The Use of Tests When Making High Stakes Decisions for Students - Test Measurement Principles
This KnowledgeBase archive includes content and external links that were accurate and relevant as of September 30, 2019.
A Resource Guide for Educators and Policy-Makers
Prepared by the Office for Civil Rights, U.S. Department of Education
CHAPTER 1: Test Measurement Principles
This chapter explains basic test measurement standards and related educational principles for determining whether tests used as part of making high-stakes decisions for students provide accurate and fair information.
In using tests as part of high-stakes decision-making, educational institutions should ensure that the test will provide accurate results that are valid, reliable and fair for all test takers.
The Testing of All Students: Issues of Intervention and Inclusion
All aspects of validity, reliability, fairness and cut scores discussed above are applicable to the measurement of knowledge and skills of all students, including limited English proficient students and students with disabilities. This section addresses additional issues related to accurately measuring the knowledge and skills of these two populations in selected situations. Issues affecting limited English proficient and disabled students are addressed separately below following discussion of general considerations about the selection and use of accommodations.
Whenever tests are intended to evaluate the knowledge of skills of different groups of students, ensuring that test score inferences accurately reflect the intended constructs for all students is a complex task. It involves several aspects of test construction, pilot testing, implementation, analysis and reporting. For limited English proficient students and students with disabilities, the appropriate inclusion of students from these groups in validation and norming samples, and the meaningful inclusion of limited English proficient and disability experts throughout the test development process, are necessary to ensure suitable test quality for these groups of test takers.
The proper inclusion of diverse groups of students in the same academic achievement testing program helps to ensure that high-stakes decisions are made on the basis of test results that are as comparable as possible across all groups of test takers. If different tests are used as part of the testing program, it is important to ensure that they measure the same content standards. The appropriate inclusion of students can also help to ensure that educational benefits attributable to the high-stakes decisions will be available to all. In some cases, it is appropriate to test limited English proficient students and students with disabilities under standardized conditions, as long as the evidence supports the validity of the results in a given situation for these students. In other cases, the conditions may have to be accommodated to assure that the inferences of the scores validly reflect the students' mastery of the intended constructs. The use of multiple measures generally enhances the accuracy of the educational decisions, and these measures can be used to confirm the validity of the test results. The use of multiple measures is particularly relevant for limited English proficient students and students with disabilities in cases where technical data are in the process of being collected on the proper use of accommodations and the proper interpretation of test results when testing conditions are accommodated.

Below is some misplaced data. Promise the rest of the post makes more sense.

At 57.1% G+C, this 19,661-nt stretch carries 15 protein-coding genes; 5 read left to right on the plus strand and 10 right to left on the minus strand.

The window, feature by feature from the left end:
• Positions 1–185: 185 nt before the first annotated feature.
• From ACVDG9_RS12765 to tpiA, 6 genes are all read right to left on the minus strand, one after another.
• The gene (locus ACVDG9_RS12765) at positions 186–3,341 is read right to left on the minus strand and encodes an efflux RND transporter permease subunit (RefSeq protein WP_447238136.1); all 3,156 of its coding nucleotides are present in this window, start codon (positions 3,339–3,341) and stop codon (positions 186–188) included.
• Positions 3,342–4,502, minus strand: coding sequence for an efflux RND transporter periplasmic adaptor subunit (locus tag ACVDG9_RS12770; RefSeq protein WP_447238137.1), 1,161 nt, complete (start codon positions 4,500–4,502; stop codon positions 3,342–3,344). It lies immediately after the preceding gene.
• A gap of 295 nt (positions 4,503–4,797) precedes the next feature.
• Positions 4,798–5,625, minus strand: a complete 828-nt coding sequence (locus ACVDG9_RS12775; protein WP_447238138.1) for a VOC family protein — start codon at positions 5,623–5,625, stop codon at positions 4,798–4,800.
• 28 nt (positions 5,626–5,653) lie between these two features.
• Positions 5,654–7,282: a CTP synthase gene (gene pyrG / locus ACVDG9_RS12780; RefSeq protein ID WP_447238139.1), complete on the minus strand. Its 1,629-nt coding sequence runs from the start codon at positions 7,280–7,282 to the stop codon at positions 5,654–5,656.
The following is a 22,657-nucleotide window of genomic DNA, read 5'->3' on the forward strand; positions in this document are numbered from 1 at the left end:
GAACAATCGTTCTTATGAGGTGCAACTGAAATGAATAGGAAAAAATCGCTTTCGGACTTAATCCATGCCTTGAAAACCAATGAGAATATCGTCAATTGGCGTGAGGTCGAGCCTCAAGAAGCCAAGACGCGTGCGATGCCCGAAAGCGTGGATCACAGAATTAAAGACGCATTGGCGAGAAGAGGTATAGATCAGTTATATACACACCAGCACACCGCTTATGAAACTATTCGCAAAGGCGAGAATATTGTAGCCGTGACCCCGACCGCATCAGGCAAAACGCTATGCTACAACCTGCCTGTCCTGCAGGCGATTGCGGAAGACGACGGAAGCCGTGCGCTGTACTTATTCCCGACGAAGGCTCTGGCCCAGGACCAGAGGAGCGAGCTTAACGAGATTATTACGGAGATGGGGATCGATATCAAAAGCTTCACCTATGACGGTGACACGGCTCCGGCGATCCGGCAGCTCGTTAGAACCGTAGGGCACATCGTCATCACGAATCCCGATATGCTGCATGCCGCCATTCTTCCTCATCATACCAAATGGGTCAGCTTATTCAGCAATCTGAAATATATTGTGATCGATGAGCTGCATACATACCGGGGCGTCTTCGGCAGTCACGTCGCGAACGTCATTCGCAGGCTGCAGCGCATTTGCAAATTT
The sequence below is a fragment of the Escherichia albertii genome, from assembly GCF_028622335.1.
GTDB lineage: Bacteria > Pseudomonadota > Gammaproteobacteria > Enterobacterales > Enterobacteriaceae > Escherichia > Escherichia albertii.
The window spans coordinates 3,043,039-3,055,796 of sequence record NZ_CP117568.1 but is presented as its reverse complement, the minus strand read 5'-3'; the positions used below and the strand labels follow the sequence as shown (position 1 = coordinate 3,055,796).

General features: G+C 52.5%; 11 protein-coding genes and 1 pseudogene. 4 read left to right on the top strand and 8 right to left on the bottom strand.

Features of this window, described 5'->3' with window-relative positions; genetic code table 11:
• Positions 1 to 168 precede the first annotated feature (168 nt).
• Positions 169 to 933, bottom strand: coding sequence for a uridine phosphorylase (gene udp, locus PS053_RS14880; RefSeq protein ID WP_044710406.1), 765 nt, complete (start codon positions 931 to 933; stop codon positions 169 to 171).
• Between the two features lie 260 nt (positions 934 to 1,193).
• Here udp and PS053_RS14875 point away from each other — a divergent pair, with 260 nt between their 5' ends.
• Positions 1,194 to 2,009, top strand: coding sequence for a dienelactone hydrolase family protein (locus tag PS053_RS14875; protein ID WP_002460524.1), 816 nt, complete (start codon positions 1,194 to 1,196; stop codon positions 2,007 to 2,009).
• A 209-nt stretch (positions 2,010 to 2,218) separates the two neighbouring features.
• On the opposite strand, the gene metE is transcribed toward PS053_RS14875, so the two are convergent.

A. General Considerations about Accommodations
Making similar inferences about scores from academic achievement tests for all test takers, and making appropriate decisions when using these scores, requires accurately measuring the same academic constructs (knowledge and skills in specific subject areas) across groups and contexts. In measuring the knowledge and skills of limited English proficient students and students with disabilities, it is particularly important that the tests actually measure the intended knowledge and skills and not factors that are extraneous to the intended construct. For instance, impaired visual capacity may influence a student's test score in science when the student must sight read a typical paper and pencil science test. In measuring science skills, the student's sight likely is not relevant to the student's knowledge of science. Similarly, how well a limited English proficient student reads English may influence the student's test score in mathematics when the student must read the test. In this case, the student's reading skills likely are not relevant when the skills of mathematics computation are to be measured. The proper selection of accommodations for individual students and the determination of technical quality associated with accommodated test scores are complex and challenging issues that need to be addressed by educators, policy-makers, and test developers.